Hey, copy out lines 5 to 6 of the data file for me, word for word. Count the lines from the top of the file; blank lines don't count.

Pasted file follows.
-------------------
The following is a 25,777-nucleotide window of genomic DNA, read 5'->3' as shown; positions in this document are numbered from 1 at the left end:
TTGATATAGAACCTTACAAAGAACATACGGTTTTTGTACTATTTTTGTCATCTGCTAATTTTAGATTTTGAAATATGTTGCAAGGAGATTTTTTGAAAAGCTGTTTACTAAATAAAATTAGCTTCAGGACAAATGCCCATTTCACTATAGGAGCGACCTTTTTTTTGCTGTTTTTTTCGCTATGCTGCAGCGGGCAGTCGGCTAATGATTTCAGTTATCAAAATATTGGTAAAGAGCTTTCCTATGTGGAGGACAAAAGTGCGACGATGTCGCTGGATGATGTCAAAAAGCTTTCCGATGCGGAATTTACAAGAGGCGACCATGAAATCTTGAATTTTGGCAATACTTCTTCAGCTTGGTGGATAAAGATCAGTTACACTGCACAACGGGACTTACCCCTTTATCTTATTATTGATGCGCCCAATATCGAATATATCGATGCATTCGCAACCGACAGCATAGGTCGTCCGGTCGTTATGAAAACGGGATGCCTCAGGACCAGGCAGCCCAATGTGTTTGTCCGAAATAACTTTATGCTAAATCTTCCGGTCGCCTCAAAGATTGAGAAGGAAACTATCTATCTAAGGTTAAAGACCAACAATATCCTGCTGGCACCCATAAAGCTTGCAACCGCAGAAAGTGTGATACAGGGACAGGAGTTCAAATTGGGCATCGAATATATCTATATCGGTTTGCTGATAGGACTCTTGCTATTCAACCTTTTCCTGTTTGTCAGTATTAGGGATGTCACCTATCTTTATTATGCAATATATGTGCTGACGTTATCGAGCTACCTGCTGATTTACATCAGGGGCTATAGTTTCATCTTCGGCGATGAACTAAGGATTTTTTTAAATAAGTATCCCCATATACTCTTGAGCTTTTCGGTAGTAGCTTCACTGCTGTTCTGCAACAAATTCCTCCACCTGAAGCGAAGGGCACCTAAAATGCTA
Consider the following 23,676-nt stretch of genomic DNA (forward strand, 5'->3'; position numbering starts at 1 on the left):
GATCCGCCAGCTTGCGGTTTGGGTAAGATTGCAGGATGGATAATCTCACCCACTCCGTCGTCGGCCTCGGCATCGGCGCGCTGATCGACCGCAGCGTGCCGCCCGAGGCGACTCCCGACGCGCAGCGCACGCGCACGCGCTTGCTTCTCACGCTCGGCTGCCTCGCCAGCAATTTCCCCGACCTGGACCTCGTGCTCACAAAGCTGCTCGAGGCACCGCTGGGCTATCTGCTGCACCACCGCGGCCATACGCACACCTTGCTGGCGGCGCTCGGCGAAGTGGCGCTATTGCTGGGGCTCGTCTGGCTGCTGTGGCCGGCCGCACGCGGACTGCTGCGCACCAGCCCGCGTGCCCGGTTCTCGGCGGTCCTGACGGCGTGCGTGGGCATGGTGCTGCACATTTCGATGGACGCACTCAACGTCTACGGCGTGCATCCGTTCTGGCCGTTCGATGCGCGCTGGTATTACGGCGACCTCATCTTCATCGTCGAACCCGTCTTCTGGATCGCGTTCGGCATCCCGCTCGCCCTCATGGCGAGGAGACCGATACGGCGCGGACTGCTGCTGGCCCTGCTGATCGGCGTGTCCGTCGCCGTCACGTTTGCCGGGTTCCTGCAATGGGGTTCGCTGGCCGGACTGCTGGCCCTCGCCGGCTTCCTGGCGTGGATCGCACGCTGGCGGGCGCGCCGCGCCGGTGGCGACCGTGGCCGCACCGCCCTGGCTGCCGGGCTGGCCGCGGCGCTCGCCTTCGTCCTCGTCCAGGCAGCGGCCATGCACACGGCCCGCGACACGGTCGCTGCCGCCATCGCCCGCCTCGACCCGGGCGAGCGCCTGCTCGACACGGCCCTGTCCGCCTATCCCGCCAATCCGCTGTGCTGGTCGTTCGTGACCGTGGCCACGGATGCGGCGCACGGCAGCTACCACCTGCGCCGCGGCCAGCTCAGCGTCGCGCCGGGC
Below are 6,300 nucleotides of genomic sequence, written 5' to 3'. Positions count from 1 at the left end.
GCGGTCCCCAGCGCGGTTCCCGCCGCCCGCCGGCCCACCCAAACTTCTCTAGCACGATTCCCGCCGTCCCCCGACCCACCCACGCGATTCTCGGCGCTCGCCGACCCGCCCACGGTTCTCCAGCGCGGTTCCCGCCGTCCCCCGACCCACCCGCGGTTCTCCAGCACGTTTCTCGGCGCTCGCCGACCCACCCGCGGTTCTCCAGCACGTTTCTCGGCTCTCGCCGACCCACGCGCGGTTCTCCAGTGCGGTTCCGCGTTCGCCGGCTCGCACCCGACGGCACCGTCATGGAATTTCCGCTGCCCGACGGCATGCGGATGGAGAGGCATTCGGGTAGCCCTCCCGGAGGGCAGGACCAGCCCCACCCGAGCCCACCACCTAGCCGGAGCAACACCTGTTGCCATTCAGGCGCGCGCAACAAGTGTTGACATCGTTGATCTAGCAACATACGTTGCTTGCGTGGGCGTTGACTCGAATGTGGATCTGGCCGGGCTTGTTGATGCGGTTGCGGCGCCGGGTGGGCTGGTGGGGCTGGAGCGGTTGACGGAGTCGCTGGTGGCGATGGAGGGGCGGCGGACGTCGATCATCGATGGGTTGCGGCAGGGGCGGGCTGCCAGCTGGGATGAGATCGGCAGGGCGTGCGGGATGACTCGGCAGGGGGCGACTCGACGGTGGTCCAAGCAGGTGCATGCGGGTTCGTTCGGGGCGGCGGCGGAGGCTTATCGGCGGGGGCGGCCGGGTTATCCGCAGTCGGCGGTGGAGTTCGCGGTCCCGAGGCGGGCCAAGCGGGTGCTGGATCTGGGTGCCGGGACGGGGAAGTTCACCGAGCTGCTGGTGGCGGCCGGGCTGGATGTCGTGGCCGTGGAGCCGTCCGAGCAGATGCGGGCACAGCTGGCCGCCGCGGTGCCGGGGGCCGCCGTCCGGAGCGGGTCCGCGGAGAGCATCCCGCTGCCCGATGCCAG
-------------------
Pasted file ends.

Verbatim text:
Below are 6,300 nucleotides of genomic sequence, written 5' to 3'. Positions count from 1 at the left end.
GCGGTCCCCAGCGCGGTTCCCGCCGCCCGCCGGCCCACCCAAACTTCTCTAGCACGATTCCCGCCGTCCCCCGACCCACCCACGCGATTCTCGGCGCTCGCCGACCCGCCCACGGTTCTCCAGCGCGGTTCCCGCCGTCCCCCGACCCACCCGCGGTTCTCCAGCACGTTTCTCGGCGCTCGCCGACCCACCCGCGGTTCTCCAGCACGTTTCTCGGCTCTCGCCGACCCACGCGCGGTTCTCCAGTGCGGTTCCGCGTTCGCCGGCTCGCACCCGACGGCACCGTCATGGAATTTCCGCTGCCCGACGGCATGCGGATGGAGAGGCATTCGGGTAGCCCTCCCGGAGGGCAGGACCAGCCCCACCCGAGCCCACCACCTAGCCGGAGCAACACCTGTTGCCATTCAGGCGCGCGCAACAAGTGTTGACATCGTTGATCTAGCAACATACGTTGCTTGCGTGGGCGTTGACTCGAATGTGGATCTGGCCGGGCTTGTTGATGCGGTTGCGGCGCCGGGTGGGCTGGTGGGGCTGGAGCGGTTGACGGAGTCGCTGGTGGCGATGGAGGGGCGGCGGACGTCGATCATCGATGGGTTGCGGCAGGGGCGGGCTGCCAGCTGGGATGAGATCGGCAGGGCGTGCGGGATGACTCGGCAGGGGGCGACTCGACGGTGGTCCAAGCAGGTGCATGCGGGTTCGTTCGGGGCGGCGGCGGAGGCTTATCGGCGGGGGCGGCCGGGTTATCCGCAGTCGGCGGTGGAGTTCGCGGTCCCGAGGCGGGCCAAGCGGGTGCTGGATCTGGGTGCCGGGACGGGGAAGTTCACCGAGCTGCTGGTGGCGGCCGGGCTGGATGTCGTGGCCGTGGAGCCGTCCGAGCAGATGCGGGCACAGCTGGCCGCCGCGGTGCCGGGGGCCGCCGTCCGGAGCGGGTCCGCGGAGAGCATCCCGCTGCCCGATGCCAG